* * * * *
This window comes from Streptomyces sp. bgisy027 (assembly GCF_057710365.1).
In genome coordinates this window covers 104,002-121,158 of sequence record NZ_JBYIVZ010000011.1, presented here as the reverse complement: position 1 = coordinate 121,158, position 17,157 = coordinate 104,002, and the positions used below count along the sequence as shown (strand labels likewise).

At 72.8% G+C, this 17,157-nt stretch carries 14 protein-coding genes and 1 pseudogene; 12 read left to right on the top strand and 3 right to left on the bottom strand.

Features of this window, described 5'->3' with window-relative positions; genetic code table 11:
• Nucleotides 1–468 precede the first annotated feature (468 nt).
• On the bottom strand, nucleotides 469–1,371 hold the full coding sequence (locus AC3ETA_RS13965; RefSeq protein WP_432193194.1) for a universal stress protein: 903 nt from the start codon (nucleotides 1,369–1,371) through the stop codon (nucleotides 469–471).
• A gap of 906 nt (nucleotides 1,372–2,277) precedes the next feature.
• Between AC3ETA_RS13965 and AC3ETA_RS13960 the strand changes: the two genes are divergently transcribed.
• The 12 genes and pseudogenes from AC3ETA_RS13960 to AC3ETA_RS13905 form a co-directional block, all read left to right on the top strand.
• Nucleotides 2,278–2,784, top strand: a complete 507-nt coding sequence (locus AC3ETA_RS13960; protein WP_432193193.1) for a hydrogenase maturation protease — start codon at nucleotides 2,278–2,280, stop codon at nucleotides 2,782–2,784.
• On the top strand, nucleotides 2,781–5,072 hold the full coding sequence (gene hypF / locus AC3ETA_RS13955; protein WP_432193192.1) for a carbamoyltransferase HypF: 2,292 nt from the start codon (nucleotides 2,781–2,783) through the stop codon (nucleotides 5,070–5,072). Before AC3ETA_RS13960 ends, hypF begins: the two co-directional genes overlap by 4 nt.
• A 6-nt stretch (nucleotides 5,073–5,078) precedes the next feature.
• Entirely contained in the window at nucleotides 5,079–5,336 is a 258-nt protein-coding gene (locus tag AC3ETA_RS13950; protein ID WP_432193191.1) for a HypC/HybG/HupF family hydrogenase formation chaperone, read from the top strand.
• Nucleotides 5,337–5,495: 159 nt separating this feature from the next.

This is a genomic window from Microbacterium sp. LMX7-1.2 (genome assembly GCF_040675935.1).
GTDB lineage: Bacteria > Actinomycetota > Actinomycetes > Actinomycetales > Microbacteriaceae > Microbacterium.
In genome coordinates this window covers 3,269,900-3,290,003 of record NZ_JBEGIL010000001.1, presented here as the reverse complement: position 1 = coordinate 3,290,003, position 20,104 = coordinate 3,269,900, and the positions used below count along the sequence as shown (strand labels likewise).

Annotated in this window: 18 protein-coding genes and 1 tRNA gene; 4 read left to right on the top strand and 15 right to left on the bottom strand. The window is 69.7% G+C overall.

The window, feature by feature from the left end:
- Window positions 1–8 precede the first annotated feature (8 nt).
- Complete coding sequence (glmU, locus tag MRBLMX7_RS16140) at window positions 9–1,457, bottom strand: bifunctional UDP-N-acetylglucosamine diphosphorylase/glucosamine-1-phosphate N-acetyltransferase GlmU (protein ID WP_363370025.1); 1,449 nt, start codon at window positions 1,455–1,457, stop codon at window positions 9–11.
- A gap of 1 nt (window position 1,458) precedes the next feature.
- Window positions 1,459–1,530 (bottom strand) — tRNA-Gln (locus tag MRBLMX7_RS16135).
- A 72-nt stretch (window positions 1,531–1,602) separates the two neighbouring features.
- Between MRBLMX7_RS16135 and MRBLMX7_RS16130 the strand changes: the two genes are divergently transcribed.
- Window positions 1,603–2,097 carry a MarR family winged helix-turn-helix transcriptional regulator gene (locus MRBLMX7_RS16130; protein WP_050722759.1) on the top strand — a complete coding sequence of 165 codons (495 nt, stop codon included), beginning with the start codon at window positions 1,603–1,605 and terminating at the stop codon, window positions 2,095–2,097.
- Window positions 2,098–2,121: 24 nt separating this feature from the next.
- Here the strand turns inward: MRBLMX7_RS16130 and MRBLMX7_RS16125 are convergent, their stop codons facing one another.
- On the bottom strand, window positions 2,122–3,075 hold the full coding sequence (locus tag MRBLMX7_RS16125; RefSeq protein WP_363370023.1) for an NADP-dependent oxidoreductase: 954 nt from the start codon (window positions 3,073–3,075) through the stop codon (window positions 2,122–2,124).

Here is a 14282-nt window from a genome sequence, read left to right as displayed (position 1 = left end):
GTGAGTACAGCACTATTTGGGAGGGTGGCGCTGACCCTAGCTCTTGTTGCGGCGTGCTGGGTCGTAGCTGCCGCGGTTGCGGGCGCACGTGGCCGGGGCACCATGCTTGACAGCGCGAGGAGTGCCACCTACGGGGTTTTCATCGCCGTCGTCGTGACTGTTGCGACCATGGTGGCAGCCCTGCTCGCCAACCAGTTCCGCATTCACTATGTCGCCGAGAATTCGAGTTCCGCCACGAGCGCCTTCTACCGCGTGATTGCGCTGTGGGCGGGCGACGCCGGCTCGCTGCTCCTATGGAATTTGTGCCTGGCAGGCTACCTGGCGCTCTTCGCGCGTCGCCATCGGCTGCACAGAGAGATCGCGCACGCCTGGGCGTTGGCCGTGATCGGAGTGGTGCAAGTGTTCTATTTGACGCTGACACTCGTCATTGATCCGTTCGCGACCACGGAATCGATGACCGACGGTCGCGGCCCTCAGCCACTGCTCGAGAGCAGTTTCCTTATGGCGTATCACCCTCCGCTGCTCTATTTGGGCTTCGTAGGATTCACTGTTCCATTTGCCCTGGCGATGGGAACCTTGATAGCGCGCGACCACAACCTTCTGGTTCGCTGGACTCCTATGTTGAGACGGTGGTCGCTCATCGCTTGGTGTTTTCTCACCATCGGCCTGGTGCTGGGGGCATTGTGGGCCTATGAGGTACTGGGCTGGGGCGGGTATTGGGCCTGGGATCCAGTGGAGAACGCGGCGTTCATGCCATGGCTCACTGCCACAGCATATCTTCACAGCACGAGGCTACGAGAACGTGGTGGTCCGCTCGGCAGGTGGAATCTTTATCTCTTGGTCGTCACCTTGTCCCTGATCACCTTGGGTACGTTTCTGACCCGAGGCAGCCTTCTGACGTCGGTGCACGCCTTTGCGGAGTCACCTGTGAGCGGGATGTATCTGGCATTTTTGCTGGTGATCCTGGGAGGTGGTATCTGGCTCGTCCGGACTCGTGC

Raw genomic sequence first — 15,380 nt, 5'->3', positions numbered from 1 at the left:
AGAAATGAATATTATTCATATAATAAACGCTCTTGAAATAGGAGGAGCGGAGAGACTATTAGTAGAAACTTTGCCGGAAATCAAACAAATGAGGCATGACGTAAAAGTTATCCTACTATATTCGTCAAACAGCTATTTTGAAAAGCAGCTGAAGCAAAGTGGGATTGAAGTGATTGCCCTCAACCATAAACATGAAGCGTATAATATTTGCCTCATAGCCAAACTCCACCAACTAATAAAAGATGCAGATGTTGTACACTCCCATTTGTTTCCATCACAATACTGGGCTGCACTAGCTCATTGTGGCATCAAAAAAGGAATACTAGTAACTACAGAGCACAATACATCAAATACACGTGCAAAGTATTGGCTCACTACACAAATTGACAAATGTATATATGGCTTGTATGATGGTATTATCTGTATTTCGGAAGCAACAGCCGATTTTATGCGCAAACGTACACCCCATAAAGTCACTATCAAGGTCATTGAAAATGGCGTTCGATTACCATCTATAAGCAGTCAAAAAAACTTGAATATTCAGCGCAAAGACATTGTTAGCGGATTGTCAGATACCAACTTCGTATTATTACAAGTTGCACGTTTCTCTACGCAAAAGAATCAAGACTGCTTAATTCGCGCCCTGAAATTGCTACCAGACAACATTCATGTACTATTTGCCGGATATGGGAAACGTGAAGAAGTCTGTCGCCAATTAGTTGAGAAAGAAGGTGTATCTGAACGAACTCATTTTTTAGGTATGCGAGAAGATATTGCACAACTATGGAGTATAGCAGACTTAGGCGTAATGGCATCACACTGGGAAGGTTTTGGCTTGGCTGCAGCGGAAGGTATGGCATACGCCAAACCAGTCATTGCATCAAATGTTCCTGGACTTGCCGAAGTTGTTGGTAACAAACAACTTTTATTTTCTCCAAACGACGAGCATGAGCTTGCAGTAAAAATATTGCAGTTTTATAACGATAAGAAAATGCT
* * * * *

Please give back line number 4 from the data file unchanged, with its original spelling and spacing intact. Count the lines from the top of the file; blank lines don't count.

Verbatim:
Features of this window, described 5'->3' with window-relative positions; genetic code table 11: